0
0
0
(800) 475-5100   or   (319) 256-5100
 

 
Printable Page Headline News   Return to Menu - Page 1 2 3 5 6 7 8 13
 
 
Trump Escalates Attack on Fed Chief    08/24 09:03

   President Donald Trump launched a furious and highly personal Twitter attack 
Friday against the Federal Reserve and Chairman Jerome Powell, fuming that the 
Fed once more "did NOTHING!" and wondering who is "our bigger enemy" -- Powell 
or China's leader.

   WASHINGTON (AP) -- President Donald Trump launched a furious and highly 
personal Twitter attack Friday against the Federal Reserve and Chairman Jerome 
Powell, fuming that the Fed once more "did NOTHING!" and wondering who is "our 
bigger enemy" --- Powell or China's leader.

   The outburst came after Powell, speaking to central bankers in Jackson Hole, 
Wyoming, gave vague assurances that the Fed "will act as appropriate" to 
sustain the nation's economic expansion. While the phrasing was widely seen as 
meaning interest rate cuts, he offered no hint of whether or how many 
reductions might be coming the rest of the year.

   Powell had barely finished speaking before Trump escalated his criticism of 
the Fed, which he has repeatedly accused of keeping rates too high. For months, 
the president has ridiculed Powell, the man he picked to lead the Fed.

   "As usual, the Fed did NOTHING!" Trump tweeted, adding, "We have a very 
strong dollar and a very weak Fed." He went further by saying: "My only 
question is, who is our bigger enemy, Jay Powel (sic) or Chairman Xi?" --- a 
reference to China's President Xi Jinping. Trump later corrected the name 
spelling.

   Asked by reporters late Friday if he wanted Powell to resign, Trump 
responded, "Let me put it this way: If he did I wouldn't stop him."

   Powell has said he has no intention of resigning before his four-year term 
is up.

   While the "enemy" remark appeared to elevate Trump's attacks on the Fed to a 
new level, Fed officials meeting in Jackson Hole sought to play down the 
comment.

   Fed Vice Chairman Richard Clarida said he had been too busy attending the 
conference to even look at Trump's tweets. He said the Fed planned to keep 
doing its job of pursuing low unemployment and stable prices in spite of 
Trump's criticism.

   "This is an institution created by the Congress more than 100 years ago," 
Clarida said in a CNBC interview. "We have a very clear assignment from the 
Congress. ... We are just focusing on doing our job."

   Many private economists have expressed growing alarm about Trump's criticism 
of the Fed as an intrusion on its independence and a threat to its credibility.

   David Jones, a leading historian of the Federal Reserve, said the "enemy"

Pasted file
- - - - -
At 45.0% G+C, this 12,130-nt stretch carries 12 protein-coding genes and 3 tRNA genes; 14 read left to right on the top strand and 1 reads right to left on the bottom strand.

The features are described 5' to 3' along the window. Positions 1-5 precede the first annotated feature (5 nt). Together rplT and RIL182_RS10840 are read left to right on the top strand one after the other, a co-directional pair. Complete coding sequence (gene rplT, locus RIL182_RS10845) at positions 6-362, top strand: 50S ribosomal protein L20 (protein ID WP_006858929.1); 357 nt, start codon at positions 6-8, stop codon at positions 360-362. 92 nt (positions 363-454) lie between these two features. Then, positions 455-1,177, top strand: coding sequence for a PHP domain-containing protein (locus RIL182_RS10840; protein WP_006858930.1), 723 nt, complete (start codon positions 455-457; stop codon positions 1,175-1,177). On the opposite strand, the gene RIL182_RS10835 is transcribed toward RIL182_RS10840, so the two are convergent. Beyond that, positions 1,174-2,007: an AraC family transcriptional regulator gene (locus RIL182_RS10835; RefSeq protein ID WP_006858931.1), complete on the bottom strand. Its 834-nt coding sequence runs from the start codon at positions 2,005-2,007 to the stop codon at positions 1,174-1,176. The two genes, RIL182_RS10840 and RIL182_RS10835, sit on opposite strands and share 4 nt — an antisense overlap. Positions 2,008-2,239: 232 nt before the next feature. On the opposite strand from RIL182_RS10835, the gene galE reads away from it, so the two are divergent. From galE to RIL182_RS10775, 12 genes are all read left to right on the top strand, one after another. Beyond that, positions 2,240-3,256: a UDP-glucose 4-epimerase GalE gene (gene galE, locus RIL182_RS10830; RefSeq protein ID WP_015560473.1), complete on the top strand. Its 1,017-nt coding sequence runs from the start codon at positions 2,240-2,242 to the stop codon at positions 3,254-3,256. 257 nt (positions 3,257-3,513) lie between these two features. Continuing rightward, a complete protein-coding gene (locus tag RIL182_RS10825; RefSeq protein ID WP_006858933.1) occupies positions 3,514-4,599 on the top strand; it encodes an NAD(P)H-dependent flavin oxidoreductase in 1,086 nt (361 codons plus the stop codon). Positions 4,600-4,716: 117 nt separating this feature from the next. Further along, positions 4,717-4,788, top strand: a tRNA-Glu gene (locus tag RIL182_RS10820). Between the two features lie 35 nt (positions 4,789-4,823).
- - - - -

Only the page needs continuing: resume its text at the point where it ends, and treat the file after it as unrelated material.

remark set an unfortunate precedent.

   "This challenges something that has been sacred in the history of the 
world's most successful central bank," said Jones, an economist and author of 
four books on the Fed. "The central banks that have been successful are those 
which are independent of political pressures and were free to make the 
appropriate monetary policy."

   Powell's speech came on a day of fast-moving events in the financial world 
and a sharp escalation in the trade dispute with China that threatens to tip a 
weakening global economy into recession.

   China announced a new round of tariffs on U.S. products earlier in the day, 
and Trump responded with higher duties on certain Chinese goods.

   He also declared on Twitter that he had "hereby ordered" American companies 
with operations in China "to immediately start looking for" other places in 
which to do business.

   "Our Country has lost, stupidly, Trillions of Dollars with China over many 
years," he said. "They have stolen our Intellectual Property at a rate of 
Hundreds of Billions of Dollars a year, & they want to continue. I won't let 
that happen!"

   Markets in the U.S., Asia and Europe tumbled, with the Dow Jones Industrial 
Average dropping 623 points.

   In his speech in Jackson Hole, Powell said Trump's trade wars have 
complicated the Fed's ability to set interest rates and have contributed to a 
global economic slowdown.

   Last month, the Fed cut rates for the first time in a decade, and financial 
markets appear to be expecting more such steps this year. Trump has argued for 
a full percentage-point reduction in the coming months --- a step most 
economists consider excessive.

   The president contends that lower rates in other countries have caused the 
dollar to rise in value and thereby hurt U.S. export sales. Earlier in the 
week, he told reporters, "If the Fed would do its job, you would see a burst of 
growth like you have never seen before."

   Powell has said that the White House criticism has had no effect on the 
Fed's deliberations over interest rate policy.

   Trump has insisted in the past that he could fire Powell if he wanted to, an 
assertion that most experts regard as dubious at best. No Fed chairman has ever 
been fired by a president, although in 1979, then-President Jimmy Carter wanted 
to make a change at the Fed --- so he offered Fed Chairman G. William Miller 
the job of Treasury secretary so he could nominate Paul Volcker as his new Fed 
chairman.

   The law creating the Fed says its officials and those of other independent 
agencies can be "removed for cause" by a president. While that issue has never 
arisen in regard to a Fed official, the courts ruled decades ago that "for 
cause" means more than a policy disagreement with a president.


(KR)

 
Copyright DTN. All rights reserved. Disclaimer.
Powered By DTN